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technical analysis_A_to_Z

technical analysis_A_to_Z

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Published by: api-3783514 on Oct 16, 2008
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Williams %R (pronounced "percent R") is a momentum indicator that measures overbought/oversold levels.
Williams %R was developed by Larry Williams.



The interpretation of Williams' %R is very similar to that of the Stochastic Oscillator (page 244) except that
%R is plotted upside-down and the Stochastic Oscillator has internal smoothing.

To display the Williams %R indicator on an upside-down scale, it is usually plotted using negative values
(e.g., -20%). For the purpose of analysis and discussion, simply ignore the negative symbols.

Readings in the range of 80 to 100% indicate that the security is oversold while readings in the 0 to 20%
range suggest that it is overbought.

As with all overbought/oversold indicators, it is best to wait for the security's price to change direction
before placing your trades. For example, if an overbought/oversold indicator (such as the Stochastic
Oscillator or Williams' %R) is showing an overbought condition, it is wise to wait for the security's price to
turn down before selling the security. (The MACD is a good indicator to monitor change in a security's
price.) It is not unusual for overbought/oversold indicators to remain in an overbought/oversold condition for
a long time period as the security's price continues to climb/fall. Selling simply because the security appears
overbought may take you out of the security long before its price shows signs of deterioration.

An interesting phenomena of the %R indicator is its uncanny ability to anticipate a reversal in the underlying
security's price. The indicator almost always forms a peak and turns down a few days before the security's
price peaks and turns down. Likewise, %R usually creates a trough and turns up a few days before the
security's price turns up.


The following chart shows the OEX index and its 14-day Williams' %R. I drew "buy" arrows each time the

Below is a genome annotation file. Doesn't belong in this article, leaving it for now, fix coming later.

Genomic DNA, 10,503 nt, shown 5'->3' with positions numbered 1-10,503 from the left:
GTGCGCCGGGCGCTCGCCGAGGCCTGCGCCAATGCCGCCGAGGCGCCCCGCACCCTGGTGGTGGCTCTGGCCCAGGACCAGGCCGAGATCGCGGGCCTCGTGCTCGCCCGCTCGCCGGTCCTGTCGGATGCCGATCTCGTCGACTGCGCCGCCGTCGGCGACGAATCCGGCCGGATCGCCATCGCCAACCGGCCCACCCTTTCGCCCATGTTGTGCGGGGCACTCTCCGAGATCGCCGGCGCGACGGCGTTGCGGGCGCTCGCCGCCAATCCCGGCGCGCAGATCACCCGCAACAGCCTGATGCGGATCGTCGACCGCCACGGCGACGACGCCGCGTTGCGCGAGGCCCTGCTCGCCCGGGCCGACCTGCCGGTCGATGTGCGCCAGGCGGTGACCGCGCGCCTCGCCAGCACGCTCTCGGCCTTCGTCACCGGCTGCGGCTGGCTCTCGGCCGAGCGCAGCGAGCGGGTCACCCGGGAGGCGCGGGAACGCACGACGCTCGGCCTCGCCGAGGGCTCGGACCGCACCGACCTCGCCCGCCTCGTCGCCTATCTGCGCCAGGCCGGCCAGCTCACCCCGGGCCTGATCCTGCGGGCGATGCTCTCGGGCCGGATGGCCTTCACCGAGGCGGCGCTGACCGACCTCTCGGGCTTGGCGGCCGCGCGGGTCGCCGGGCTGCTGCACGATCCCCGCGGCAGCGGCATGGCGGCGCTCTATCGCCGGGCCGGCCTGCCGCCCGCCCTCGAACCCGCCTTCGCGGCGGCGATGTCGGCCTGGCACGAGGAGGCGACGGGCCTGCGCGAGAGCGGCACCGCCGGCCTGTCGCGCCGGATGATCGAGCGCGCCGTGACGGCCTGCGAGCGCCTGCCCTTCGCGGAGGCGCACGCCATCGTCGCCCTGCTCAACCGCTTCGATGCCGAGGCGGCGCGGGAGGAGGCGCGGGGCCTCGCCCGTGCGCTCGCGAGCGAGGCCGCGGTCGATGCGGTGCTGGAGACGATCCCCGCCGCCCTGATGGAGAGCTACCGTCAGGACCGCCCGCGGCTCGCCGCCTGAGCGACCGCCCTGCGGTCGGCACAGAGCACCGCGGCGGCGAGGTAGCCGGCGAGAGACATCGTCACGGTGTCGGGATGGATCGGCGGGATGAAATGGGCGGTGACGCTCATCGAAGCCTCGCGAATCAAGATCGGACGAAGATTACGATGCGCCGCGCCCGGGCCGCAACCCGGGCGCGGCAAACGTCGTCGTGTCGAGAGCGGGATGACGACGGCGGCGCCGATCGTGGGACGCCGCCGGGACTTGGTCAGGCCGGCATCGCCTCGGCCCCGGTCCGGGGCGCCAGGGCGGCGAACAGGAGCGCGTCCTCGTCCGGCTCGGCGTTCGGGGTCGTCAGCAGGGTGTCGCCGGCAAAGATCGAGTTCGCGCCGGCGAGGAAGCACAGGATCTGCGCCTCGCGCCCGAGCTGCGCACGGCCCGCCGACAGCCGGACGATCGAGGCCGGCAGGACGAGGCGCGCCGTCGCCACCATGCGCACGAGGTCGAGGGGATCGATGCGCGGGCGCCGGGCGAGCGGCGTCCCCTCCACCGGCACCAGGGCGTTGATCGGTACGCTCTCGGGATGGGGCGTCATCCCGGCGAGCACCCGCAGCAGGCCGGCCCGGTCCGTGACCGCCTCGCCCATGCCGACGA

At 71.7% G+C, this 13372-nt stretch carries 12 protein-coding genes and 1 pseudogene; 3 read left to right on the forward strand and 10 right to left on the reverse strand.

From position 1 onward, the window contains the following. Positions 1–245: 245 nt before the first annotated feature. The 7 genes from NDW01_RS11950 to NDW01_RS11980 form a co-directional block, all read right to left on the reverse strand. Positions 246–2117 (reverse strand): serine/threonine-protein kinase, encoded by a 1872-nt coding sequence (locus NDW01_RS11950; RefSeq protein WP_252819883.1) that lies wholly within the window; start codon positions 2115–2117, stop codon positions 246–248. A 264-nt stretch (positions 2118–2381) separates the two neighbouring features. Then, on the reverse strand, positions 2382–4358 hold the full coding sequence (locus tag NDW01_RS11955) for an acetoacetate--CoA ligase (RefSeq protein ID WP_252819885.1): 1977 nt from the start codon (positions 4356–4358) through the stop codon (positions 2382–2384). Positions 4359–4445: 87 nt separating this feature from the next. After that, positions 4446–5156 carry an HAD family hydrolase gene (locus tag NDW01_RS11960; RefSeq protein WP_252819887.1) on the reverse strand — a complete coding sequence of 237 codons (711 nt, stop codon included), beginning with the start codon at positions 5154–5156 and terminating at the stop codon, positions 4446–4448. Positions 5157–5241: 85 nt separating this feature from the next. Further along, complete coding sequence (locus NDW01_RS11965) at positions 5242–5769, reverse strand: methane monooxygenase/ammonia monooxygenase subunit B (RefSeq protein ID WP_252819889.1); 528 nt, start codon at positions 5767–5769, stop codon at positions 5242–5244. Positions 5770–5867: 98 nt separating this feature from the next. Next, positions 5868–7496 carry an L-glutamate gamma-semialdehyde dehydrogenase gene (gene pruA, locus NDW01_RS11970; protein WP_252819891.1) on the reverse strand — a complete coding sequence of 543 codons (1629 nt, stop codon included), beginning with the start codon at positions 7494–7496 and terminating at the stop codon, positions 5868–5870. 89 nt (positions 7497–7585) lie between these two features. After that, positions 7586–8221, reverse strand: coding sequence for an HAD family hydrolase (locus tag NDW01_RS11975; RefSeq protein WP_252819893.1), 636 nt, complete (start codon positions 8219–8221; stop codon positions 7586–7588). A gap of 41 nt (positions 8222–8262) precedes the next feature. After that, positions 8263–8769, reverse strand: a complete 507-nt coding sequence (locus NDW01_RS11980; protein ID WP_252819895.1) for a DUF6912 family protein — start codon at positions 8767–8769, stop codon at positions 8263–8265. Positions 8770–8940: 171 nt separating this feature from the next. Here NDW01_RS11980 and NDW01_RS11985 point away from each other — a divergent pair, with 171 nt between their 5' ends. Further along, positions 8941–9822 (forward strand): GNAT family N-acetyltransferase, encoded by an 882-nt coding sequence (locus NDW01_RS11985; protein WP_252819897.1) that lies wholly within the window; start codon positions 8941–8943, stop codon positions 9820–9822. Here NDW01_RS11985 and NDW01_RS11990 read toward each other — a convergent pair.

%R formed a trough below 80%. You can see that in almost every case this occurred one or two days before
the prices bottomed.


The formula used to calculate Williams' %R is similar to the Stochastic Oscillator:




The Zig Zag indicator filters out changes in an underlying plot (e.g., a security's price or another indicator)
that are less than a specified amount. The Zig Zag indicator only shows significant changes.


The Zig Zag indicator is used primarily to help you see changes by punctuating the most significant

It is very important to understand that the last "leg" displayed in a Zig Zag chart can change based on
changes in the underlying plot (e.g., prices). This is the only indicator in this book where a change in the
security's price can change a previous value of the indicator. Since the Zig Zag indicator can adjust its values
based on subsequent changes in the underlying plot, it has perfect hindsight into what prices have done.
Please don't try to create a trading system based on the Zig Zag indicator--its hindsight is much better than
its foresight!

In addition to identifying significant prices reversals, the Zig Zag indicator is also useful when doing Elliot
Wave counts.

For additional information on the Zig Zag indicator, refer to Filtered Waves by Arthur Merrill.


The following chart shows the 8% Zig Zag indicator plotted on top of Mattel's bar chart.

This Zig Zag indicator ignores changes in prices that are less than 8%.


The Zig Zag indicator is calculated by placing imaginary points on the chart when prices reverse by at least
the specified amount. Straight lines are then drawn to connect these imaginary points.


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